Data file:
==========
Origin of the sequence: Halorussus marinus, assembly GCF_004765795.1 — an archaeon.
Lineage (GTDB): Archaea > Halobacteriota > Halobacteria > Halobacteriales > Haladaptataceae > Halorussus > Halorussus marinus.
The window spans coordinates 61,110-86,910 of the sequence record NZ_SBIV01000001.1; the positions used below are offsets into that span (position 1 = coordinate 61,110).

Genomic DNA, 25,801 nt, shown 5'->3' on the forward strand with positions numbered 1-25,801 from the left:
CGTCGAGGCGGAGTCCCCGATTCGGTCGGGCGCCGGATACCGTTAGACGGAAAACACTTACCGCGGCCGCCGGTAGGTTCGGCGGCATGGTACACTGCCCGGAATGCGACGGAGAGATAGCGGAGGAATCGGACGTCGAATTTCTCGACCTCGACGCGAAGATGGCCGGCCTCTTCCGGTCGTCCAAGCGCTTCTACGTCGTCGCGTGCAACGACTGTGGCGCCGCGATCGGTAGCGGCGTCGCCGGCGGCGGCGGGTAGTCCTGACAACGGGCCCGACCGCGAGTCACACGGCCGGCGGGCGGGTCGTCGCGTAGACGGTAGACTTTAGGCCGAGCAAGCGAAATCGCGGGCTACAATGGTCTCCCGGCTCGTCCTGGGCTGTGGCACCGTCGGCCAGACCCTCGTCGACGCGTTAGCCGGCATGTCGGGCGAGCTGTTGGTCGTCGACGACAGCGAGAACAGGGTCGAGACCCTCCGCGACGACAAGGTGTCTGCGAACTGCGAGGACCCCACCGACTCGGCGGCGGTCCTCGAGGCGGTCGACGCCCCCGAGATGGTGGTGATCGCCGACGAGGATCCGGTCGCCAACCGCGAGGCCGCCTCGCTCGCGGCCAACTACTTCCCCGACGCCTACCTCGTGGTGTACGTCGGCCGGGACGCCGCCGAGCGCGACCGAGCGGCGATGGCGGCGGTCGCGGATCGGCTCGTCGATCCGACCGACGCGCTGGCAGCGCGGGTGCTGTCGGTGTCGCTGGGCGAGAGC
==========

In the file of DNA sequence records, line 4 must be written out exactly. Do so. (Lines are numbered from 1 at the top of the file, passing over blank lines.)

Genomic DNA, 25,801 nt, shown 5'->3' on the forward strand with positions numbered 1-25,801 from the left: